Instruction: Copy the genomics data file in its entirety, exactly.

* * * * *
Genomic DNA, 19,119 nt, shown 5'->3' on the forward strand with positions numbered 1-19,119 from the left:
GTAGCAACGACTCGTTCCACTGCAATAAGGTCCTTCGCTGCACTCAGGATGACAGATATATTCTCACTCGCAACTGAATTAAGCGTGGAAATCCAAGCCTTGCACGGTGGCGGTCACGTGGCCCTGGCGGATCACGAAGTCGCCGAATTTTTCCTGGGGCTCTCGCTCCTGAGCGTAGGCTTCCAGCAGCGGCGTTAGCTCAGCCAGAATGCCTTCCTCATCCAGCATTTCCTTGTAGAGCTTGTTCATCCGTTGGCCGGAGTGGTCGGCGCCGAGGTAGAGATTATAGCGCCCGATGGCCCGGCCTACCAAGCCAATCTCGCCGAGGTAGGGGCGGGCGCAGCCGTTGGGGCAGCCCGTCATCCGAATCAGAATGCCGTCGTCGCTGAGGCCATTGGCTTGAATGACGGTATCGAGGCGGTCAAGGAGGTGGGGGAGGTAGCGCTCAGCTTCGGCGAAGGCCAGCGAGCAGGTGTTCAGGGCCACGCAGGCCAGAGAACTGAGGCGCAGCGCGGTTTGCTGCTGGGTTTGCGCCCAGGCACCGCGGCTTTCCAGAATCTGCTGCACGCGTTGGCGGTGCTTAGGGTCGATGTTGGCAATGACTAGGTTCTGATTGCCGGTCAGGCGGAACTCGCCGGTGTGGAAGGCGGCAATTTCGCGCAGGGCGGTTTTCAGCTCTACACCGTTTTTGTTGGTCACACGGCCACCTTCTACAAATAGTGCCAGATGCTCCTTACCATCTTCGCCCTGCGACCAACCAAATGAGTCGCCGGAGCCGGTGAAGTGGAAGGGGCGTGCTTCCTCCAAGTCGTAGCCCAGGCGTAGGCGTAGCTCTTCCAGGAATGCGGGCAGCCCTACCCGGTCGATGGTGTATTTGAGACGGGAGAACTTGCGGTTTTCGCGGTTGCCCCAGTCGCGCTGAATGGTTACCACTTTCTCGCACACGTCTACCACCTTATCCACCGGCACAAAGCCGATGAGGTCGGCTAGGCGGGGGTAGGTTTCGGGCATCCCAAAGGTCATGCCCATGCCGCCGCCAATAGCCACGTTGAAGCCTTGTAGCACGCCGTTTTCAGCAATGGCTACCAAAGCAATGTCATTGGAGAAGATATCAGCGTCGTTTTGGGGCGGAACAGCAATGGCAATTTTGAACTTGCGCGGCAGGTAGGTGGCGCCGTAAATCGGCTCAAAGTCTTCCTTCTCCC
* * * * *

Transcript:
Genomic DNA, 19,119 nt, shown 5'->3' on the forward strand with positions numbered 1-19,119 from the left:
GTAGCAACGACTCGTTCCACTGCAATAAGGTCCTTCGCTGCACTCAGGATGACAGATATATTCTCACTCGCAACTGAATTAAGCGTGGAAATCCAAGCCTTGCACGGTGGCGGTCACGTGGCCCTGGCGGATCACGAAGTCGCCGAATTTTTCCTGGGGCTCTCGCTCCTGAGCGTAGGCTTCCAGCAGCGGCGTTAGCTCAGCCAGAATGCCTTCCTCATCCAGCATTTCCTTGTAGAGCTTGTTCATCCGTTGGCCGGAGTGGTCGGCGCCGAGGTAGAGATTATAGCGCCCGATGGCCCGGCCTACCAAGCCAATCTCGCCGAGGTAGGGGCGGGCGCAGCCGTTGGGGCAGCCCGTCATCCGAATCAGAATGCCGTCGTCGCTGAGGCCATTGGCTTGAATGACGGTATCGAGGCGGTCAAGGAGGTGGGGGAGGTAGCGCTCAGCTTCGGCGAAGGCCAGCGAGCAGGTGTTCAGGGCCACGCAGGCCAGAGAACTGAGGCGCAGCGCGGTTTGCTGCTGGGTTTGCGCCCAGGCACCGCGGCTTTCCAGAATCTGCTGCACGCGTTGGCGGTGCTTAGGGTCGATGTTGGCAATGACTAGGTTCTGATTGCCGGTCAGGCGGAACTCGCCGGTGTGGAAGGCGGCAATTTCGCGCAGGGCGGTTTTCAGCTCTACACCGTTTTTGTTGGTCACACGGCCACCTTCTACAAATAGTGCCAGATGCTCCTTACCATCTTCGCCCTGCGACCAACCAAATGAGTCGCCGGAGCCGGTGAAGTGGAAGGGGCGTGCTTCCTCCAAGTCGTAGCCCAGGCGTAGGCGTAGCTCTTCCAGGAATGCGGGCAGCCCTACCCGGTCGATGGTGTATTTGAGACGGGAGAACTTGCGGTTTTCGCGGTTGCCCCAGTCGCGCTGAATGGTTACCACTTTCTCGCACACGTCTACCACCTTATCCACCGGCACAAAGCCGATGAGGTCGGCTAGGCGGGGGTAGGTTTCGGGCATCCCAAAGGTCATGCCCATGCCGCCGCCAATAGCCACGTTGAAGCCTTGTAGCACGCCGTTTTCAGCAATGGCTACCAAAGCAATGTCATTGGAGAAGATATCAGCGTCGTTTTGGGGCGGAACAGCAATGGCAATTTTGAACTTGCGCGGCAGGTAGGTGGCGCCGTAAATCGGCTCAAAGTCTTCCTTCTCCC